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What defines Oregon’s high desert?

What defines Oregon’s high desert?

Bounded by the Cascade Mountains to the west and the Blue Mountains to the north, Oregon’s high desert covers approximately 24,000 square miles. Annual rainfall in the high desert varies from 5 to 14 inches. The average elevation is 4,000 feet; at 9,733 feet, the summit of Steens Mountain is the highest point in Oregon’s high desert. The terrain of the high desert was mostly formed by a series of lava flows that occurred between 30 and 10 million years ago.

Sources: The Oregon Encyclopedia; Wikipedia  

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Central Oregon’s “Backyard Wilderness”

Central Oregon’s “Backyard Wilderness”

Our quest to protect the Oregon Badlands

Located just 15 miles east of Bend, Oregon Badlands is a 30,000-acre wilderness area filled with fascinating lava flows and ancient juniper trees Arriving in the Badlands, so named for its rugged and harsh terrain, can feel like stepping

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The Last Darkness

The Last Darkness

Just In: Desert Ramblings Newsletter

Inside the Spring + Summer 2024 Desert Ramblings Newsletter, you'll find stories on securing historic protections in southeastern Oregon, desert wildlife and Oregon's best conservation opportunity.

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Shannon Phifer

Finally! BLM Protects Owyhee Canyonlands

The Bureau of Land Management finalized a new plan conserving more than 400,000 acres in Oregon’s Owyhee Canyonlands. Dive into how this momentous decision will secure historic wildlands protections.

Read Our Deep Dive

Recovering Essential Desert Waters

ONDA's spring stewardship trips are underway. This season, we'll be working with tribes to restore the lifeblood of desert ecosystems in Pine Creek. Learn more about the projects and methods we'll be implementing.

Read On

Steve Vidito

Welcome to Oregon's High Desert

With natural beauty, deep cultural significance and a wide array of plants and wildlife, Oregon’s high desert is an impressive stretch of the Pacific Northwest, situated on the northern edge of the Great Basin.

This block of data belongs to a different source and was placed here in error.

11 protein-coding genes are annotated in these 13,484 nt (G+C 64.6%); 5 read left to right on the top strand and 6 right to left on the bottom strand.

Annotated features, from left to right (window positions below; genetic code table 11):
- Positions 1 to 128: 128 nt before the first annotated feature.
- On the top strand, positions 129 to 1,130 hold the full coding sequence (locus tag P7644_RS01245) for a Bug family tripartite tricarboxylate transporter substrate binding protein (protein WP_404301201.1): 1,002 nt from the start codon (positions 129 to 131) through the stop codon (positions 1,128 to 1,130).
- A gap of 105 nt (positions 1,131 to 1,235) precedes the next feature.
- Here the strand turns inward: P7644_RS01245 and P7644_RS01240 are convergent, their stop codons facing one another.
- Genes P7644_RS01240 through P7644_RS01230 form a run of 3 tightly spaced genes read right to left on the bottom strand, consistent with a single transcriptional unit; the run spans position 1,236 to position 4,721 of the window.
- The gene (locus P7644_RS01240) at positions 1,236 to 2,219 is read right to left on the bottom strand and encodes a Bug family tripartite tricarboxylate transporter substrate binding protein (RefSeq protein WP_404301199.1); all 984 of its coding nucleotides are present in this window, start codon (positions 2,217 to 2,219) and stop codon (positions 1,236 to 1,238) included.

Much of Oregon’s desert is public land, available to all Americans equally. If you like to hike  bike, raft, fish, hunt, stargaze, go birding, watch wildlife, or enjoy any number of other recreational pursuits, you can find an amazing spot to do that here, and enjoy abundant solitude, too.
Oregon Natural Desert Association invites you to see for yourself how unique and wild Oregon’s dry side is.
Discover Oregon’s Desert

Central Oregon Backcountry

Visit Central Oregon

Greg Burke   Website

Greater Hart-Sheldon Region

Explore Hart-Sheldon

Greg Burke   Website

John Day River Basin

Discover John Day

Steve Roelof   Website

Owyhee Canyonlands

Explore the Owyhee

Mark Darnell

Steens Mountain Region

Visit Steens

Barb Rumer

Oregon Desert Trail

Trek the Oregon Desert Trail

Sage Brown   Website

Caring for the Desert We Love

Oregon Natural Desert Association encourages people to get to know the desert and to take steps to conserve these public lands. ONDA is a non-profit organization that defends public lands from threats, partners with public and private land managers to preserve natural values, encourages the exploration of wild places, and restores lands and waters to give desert wildlife safe habitat in which to thrive.    
Our Approach

The Voice of the Desert

ONDA is the only conservation organization dedicated exclusively to preserving Oregon’s high desert. Our members and supporters live in Portland, Bend, all throughout Oregon state, across the country, and abroad.
Our dream? We envision a high desert in Oregon where eight million acres of public lands are conserved to ensure that fish and wildlife thrive and wild places exist for all people to treasure and explore, now and always.
About Us

Jim Davis   Website

Gary Calicott   Website

Jill Hardy

Gena Goodman-Campbell

Sage Brown   Website

Get Involved

Looking to get to know this desert and this community better?
The best way to hear about upcoming events ONDA is hosting and stewardship work we are leading is to sign up for our email updates.  
Subscribe Today

Land Acknowledgment

ONDA’s conservation work takes place on the traditional lands of the Northern Paiute, Wasco, Warm Springs, Bannock and Shoshone people, as well as ceded lands of the Confederated Tribes of the Umatilla Indian Reservation, and on lands currently managed by the Burns Paiute Tribe and the Confederated Tribes of Warm Springs. Many Indigenous peoples live in Oregon’s high desert region today, including members of the Burns Paiute Tribe, the Confederated Tribes of Warm Springs (Wasco, Warm Springs and Paiute), the Klamath Tribes (Klamath, Modoc and Yahooskin) and the Fort McDermitt Paiute and Shoshone Tribe.